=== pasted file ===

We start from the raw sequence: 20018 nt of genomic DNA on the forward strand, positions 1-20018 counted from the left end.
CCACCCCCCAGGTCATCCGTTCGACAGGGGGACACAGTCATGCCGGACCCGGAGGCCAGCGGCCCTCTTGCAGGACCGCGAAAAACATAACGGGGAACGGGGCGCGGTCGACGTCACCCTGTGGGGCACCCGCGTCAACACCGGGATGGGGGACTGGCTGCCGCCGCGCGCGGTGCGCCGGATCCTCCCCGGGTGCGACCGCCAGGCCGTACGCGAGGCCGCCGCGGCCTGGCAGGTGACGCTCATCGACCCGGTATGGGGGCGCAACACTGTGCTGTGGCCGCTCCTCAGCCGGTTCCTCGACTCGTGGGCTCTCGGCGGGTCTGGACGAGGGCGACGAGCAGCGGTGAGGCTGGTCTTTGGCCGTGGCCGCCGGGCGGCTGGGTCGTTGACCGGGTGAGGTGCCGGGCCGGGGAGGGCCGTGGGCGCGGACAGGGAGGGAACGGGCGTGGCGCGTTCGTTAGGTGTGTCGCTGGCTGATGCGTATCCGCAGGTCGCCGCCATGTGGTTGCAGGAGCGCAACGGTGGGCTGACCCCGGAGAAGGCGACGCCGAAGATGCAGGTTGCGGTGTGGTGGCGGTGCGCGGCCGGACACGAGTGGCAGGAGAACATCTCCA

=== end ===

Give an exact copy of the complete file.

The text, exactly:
We start from the raw sequence: 20018 nt of genomic DNA on the forward strand, positions 1-20018 counted from the left end.
CCACCCCCCAGGTCATCCGTTCGACAGGGGGACACAGTCATGCCGGACCCGGAGGCCAGCGGCCCTCTTGCAGGACCGCGAAAAACATAACGGGGAACGGGGCGCGGTCGACGTCACCCTGTGGGGCACCCGCGTCAACACCGGGATGGGGGACTGGCTGCCGCCGCGCGCGGTGCGCCGGATCCTCCCCGGGTGCGACCGCCAGGCCGTACGCGAGGCCGCCGCGGCCTGGCAGGTGACGCTCATCGACCCGGTATGGGGGCGCAACACTGTGCTGTGGCCGCTCCTCAGCCGGTTCCTCGACTCGTGGGCTCTCGGCGGGTCTGGACGAGGGCGACGAGCAGCGGTGAGGCTGGTCTTTGGCCGTGGCCGCCGGGCGGCTGGGTCGTTGACCGGGTGAGGTGCCGGGCCGGGGAGGGCCGTGGGCGCGGACAGGGAGGGAACGGGCGTGGCGCGTTCGTTAGGTGTGTCGCTGGCTGATGCGTATCCGCAGGTCGCCGCCATGTGGTTGCAGGAGCGCAACGGTGGGCTGACCCCGGAGAAGGCGACGCCGAAGATGCAGGTTGCGGTGTGGTGGCGGTGCGCGGCCGGACACGAGTGGCAGGAGAACATCTCCA